Hashimoto's Disease-Related Fatigue and Thiamine Levels

Hypothyroidism can interfere with absorption of this important nutrient

Thiamine (or vitamin B1) is one of many B-complex vitamins. It is required for proper metabolism and is necessary for the production of adenosine triphosphate (ATP), which provides energy used by every cell in the body. If you have Hashimoto's thyroiditis, you may not absorb thiamine properly, leading to a deficiency that can exacerbate fatigue, a common symptom of Hashimoto's disease.

Thiamine is not stored in the body, so it is necessary to get a consistent supply of it from food and, in some cases, supplements.

What Is Hashimoto’s Disease?

Verywell / Emily Roberts

Thiamine Deficiency and the Thyroid

Among thiamine's many benefits are metabolic regulation, stomach acid release, and improved fat and protein digestion. The brain and nervous system, especially, rely heavily on the energy stimulated by thiamine.

One reason Hashimoto’s patients may be deficient in this important vitamin is that they often have low stomach acid or difficulty releasing enough of it to effectively absorb nutrients from food, including thiamine. Researchers also suspect that those with autoimmune diseases may have an imbalance in certain enzymes, reducing the body's ability to process thiamine at the cellular level.

Based on a 2013 study that found that thiamine improved fatigue in inflammatory bowel disease (IBD) patients, researchers decided to evaluate whether the chronic fatigue seen in inflammatory and autoimmune diseases might be evidence of a thiamine deficiency.

Their 2014 study included three patients who were on thyroid hormone replacement treatment for Hashimoto's thyroiditis and who also suffered from fatigue. The patients all had free thiamine blood tests measured before and after receiving high doses of thiamine—either 600 mg/day of thiamine orally or 100 mg/ml intravenously every four days.

All of the patients experienced partial or complete regression of fatigue within a few hours or days of the start of the treatment. This led the researchers to conclude that giving large quantities of thiamine restores thiamine-dependent processes and relieves fatigue.

Bear in mind that this was a very small study and more research on the relationship between thyroid function and thiamine needs to be done to support these findings.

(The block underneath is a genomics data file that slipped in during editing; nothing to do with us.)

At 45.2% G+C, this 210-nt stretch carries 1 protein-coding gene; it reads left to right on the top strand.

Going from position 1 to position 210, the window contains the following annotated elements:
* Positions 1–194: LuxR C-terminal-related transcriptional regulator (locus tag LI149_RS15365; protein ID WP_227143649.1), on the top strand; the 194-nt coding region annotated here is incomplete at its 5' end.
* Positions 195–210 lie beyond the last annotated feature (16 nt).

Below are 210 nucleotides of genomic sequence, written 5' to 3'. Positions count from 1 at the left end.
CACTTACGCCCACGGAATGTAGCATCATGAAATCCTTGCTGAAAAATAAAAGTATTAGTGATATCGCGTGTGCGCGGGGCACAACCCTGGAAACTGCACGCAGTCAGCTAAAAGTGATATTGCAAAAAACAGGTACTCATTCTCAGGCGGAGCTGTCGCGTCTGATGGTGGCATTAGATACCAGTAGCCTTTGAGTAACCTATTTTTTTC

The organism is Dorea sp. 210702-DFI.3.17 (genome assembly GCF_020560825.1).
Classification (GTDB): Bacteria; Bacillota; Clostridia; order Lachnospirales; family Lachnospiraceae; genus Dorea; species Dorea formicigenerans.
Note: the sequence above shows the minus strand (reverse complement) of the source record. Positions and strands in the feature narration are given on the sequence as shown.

Other factors that can contribute to thiamine deficiency include:

  • Poor dietary intake
  • Diabetes
  • Anorexia and other eating disorders
  • Weight loss surgery
  • Excessive alcohol consumption
  • Digestive absorption problems
  • Metabolic imbalances

In addition to fatigue, thiamine deficiency can cause:

  • Nausea
  • Headache
  • Irritability
  • Depression
  • Abdominal discomfort
  • Beriberi (a rare disease caused by severe thiamine deficiency)

Sources of Thiamine

We depend on our daily diet for thiamine, and since the vitamin is not stored in the body, a consistent dietary intake is necessary to maintain sufficient levels.

The recommended daily intake (RDI) is 1.2 mg for men and 1.1 mg for women. Experts feel that the majority of Americans do get sufficient thiamine from their food intake.

Good sources of thiamine include:

  • Beef liver
  • Black beans, cooked
  • Lentils, cooked
  • Macadamia nuts, raw
  • Edamame, cooked
  • Pork loin, cooked
  • Asparagus
  • Fortified breakfast cereal
  • Enriched, fortified, and whole grain products such as bread, cereals, rice, pasta, and flour
  • Eggs
  • Nuts and seeds

If you're experiencing fatigue despite being treated for hypothyroidism, talk to your healthcare provider about your thiamine levels. A blood test known as an erythrocyte transketolase test can diagnose a deficiency.

A Word From Verywell

If your healthcare provider diagnoses you with thiamine deficiency, increasing your thiamine intake through strategic food choices or supplementation should help you feel less fatigued.

Excess thiamine is excreted in the urine, so even at higher doses, the vitamin is considered safe. There are no reports of toxicity of dietary thiamine or thiamine supplementation.

5 Sources
Verywell Health uses only high-quality sources, including peer-reviewed studies, to support the facts within our articles. Read our editorial process to learn more about how we fact-check and keep our content accurate, reliable, and trustworthy.
  1. Costantini A, Pala MI. Thiamine and Hashimoto's thyroiditis: a report of three cases. J Altern Complement Med. 2014;20(3):208-11. doi:10.1089/acm.2012.0612

  2. Costantini A1, Pala MI. Thiamine and fatigue in inflammatory bowel diseases: an open-label pilot studyJ Altern Complement Med. Aug 2013;19(8):704-8. doi:10.1089/acm.2011.0840

  3. Pácal L, Kuricová K, Kaňková K. Evidence for altered thiamine metabolism in diabetes: Is there a potential to oppose gluco- and lipotoxicity by rational supplementation? World J Diabetes. 2014;5(3):288‐295. doi:10.4239/wjd.v5.i3.288

  4. PennState Hershey Milton S. Hershey Medical Center. Vitamin B1 (thiamine).

  5. NIH MedlinePlus. Beriberi.

Additional Reading
  • National Academy of Hypothyroidism. Thyroid and thiamine.

  • Oregon State University Linus Pauling Institute. Micronutrient Information Center: Thiamin.

By Mary Shomon
Mary Shomon is a writer and hormonal health and thyroid advocate. She is the author of "The Thyroid Diet Revolution."